Published June 9th, 2010
Odyssey of the Mind World Finals
By Lou Fancher
Moraga Rotary Team A after prop disposal, (L-R) Megan Adachi, Omid Boozarpour, Jarrett Tom, Jack Price, Samantha Garcia, Samantha Bartak, Kyle Dana Photo provided

Take some of the most creative young minds from across the globe, bring them all at once onto a blistering, hot campus in the midwest in late May, and what happens? Answer: Six eighth-grade students from Joaquin Moraga place 7th in the world in Odyssey of the Mind's World Finals.
The Moraga Rotary Club Team A, already sporting first-place blue ribbons after the State level of competition, went to East Lansing, Michigan, expecting the best. Megan Adachi speaks for the group, saying, "Just getting to World is winning!" The attitude is not a slogan; it's what makes this team special.
They are special and "weird," which in Odyssey is good, according to team members Samantha Garcia, Samantha Bartak, Omid Boozarpour, Kyle Dana, Jarrett Tom, Jack Price and Adachi. The kids feed off each other's enthusiasm as they shout out definitions. Weird-the good kind-is energetic, unique, spontaneous, awkwardly social, out-there, narwhal, (Google it,) and "us!" Reaching group consensus, Tom explains why mutual weirdness is important: "The best thing about Odyssey is you can do everything you ever wanted to," he says, smiling, "and you can't look at other people as strange when you're about to go up on stage as half-man/half-woman!"
At World, the Moraga team competed against 62 equally "out-there" middle school groups. Teams from China, Hong Kong, South Korea, Japan, Singapore, Belgium, Poland, Mexico and other countries spent the four-day event rehearsing, competing, socializing and repairing props.
"Right before we were ready to compete, all the props were falling apart," says Boozarpour, rolling his eyes at the memory. Months of use and transportation by truck from California to Michigan caused everyone to wonder if the materials would last. Repairs were done under adverse conditions. "It was so hot, we were sweating," says Garcia. "It was terrible, terrible...terrible!"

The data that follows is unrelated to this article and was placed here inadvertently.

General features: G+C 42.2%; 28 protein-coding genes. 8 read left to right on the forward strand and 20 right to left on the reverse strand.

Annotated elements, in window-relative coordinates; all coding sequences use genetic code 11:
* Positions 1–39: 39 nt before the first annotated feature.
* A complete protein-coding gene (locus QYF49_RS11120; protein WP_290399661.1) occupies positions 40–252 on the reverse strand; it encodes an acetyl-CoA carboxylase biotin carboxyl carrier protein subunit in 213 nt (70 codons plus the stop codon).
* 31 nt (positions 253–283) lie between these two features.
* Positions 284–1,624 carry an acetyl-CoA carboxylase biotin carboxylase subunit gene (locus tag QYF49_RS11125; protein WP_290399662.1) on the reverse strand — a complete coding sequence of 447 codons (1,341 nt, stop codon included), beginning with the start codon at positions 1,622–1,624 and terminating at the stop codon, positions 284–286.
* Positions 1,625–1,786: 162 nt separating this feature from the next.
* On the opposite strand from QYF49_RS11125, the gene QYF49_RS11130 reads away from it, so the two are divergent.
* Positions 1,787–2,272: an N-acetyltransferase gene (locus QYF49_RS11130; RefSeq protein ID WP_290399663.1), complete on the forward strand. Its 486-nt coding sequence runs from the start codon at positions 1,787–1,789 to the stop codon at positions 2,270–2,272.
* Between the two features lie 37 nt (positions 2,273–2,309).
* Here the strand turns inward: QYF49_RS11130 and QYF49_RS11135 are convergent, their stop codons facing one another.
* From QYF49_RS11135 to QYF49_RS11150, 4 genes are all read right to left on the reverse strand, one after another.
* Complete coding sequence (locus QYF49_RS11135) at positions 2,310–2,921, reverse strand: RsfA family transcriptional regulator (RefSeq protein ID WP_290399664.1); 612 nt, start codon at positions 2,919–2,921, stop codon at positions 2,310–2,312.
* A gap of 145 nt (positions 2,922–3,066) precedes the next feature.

The team's spontaneous portion of the competition occurred two days into the event. Because a language-based problem might have given the American team an advantage over international teams, their problem was hands-on. They were given one piece of string, a variety of irregular objects and six minutes to come up with a creative way of suspending all the items from a hook. "The hardest object was a ball with a neck that was wavy," says Boozarpour, carving his hands through the air to demonstrate. The team came up with a physical solution, a theme song and a story. Dana begins to retell the story saying, "I can't remember," then, "it kind of evolved," and finally, "It was something about a baby being thrown out of a plane." Somehow, it clicked with the judges: the team's "spont" scores were some of the highest in their age group.
On Saturday, at their long-term presentation, the team had a large audience of supporters. "It was nice to have the support of the other regional teams," says Janice Adachi, co-team leader along with Linda Wong. "Everyone started cheering for us; it was great," says Price. "We'd made a lot of friends by then," says Garrett, "because of pin trading, mostly."
The pins, designed by each country, are traded voraciously during World competitions. Pin parties are not unlike the floor of the New York Stock Exchange when the Dow plummets or soars: bargaining is fast, bartering is key and victory is in knowing the angles. "The meanest thing anyone could do to you is rip you off in pin trading," says Boozarpour. Amidst the back-and-forth action, friendships are formed and respect for good-sportsmanship through honest competition increases.
The team admits to being in awe of the kids from other countries. "I was dreaming when I thought we might get in the single digits," says Dana, "and we did!" If placing seventh was the best part of this year's competition, the second best part was being with kids from all over the world. The team has fond memories of playing basketball, pin trading with sign language to bridge communication gaps and sharing meals. "It shows you how everyone's the same," says Garcia, "it was entirely fun."
Prop destruction follows the announcement of the final scores. Five months of work vanishes from the face of the earth in 5 minutes. "It took a little longer this time," says Price, "because we all wanted a swing at it." Bartak, who has been quiet through most of the interview, suddenly speaks up: "It wasn't very efficient, but it was so satisfying!"
In the end, the Moraga team won prizes that surpass any award. They won a broader perspective on the world, they solidified a six-member friendship, and they came home proud, confident and immensely happy.
Lamorinda Goes to Odyssey World Finals
In addition to the Moraga team that reporter Lou Fancher has been following this past year, three other Lamorinda teams advanced to the Odyssey of the Mind World Championships garnering outstanding results in their divisions.
Congratulations to:
Happy Valley School Team A, 10th place
Orinda Masonic Lodge Team, 12th place
Glorietta Elementary School Green Team, 21st place


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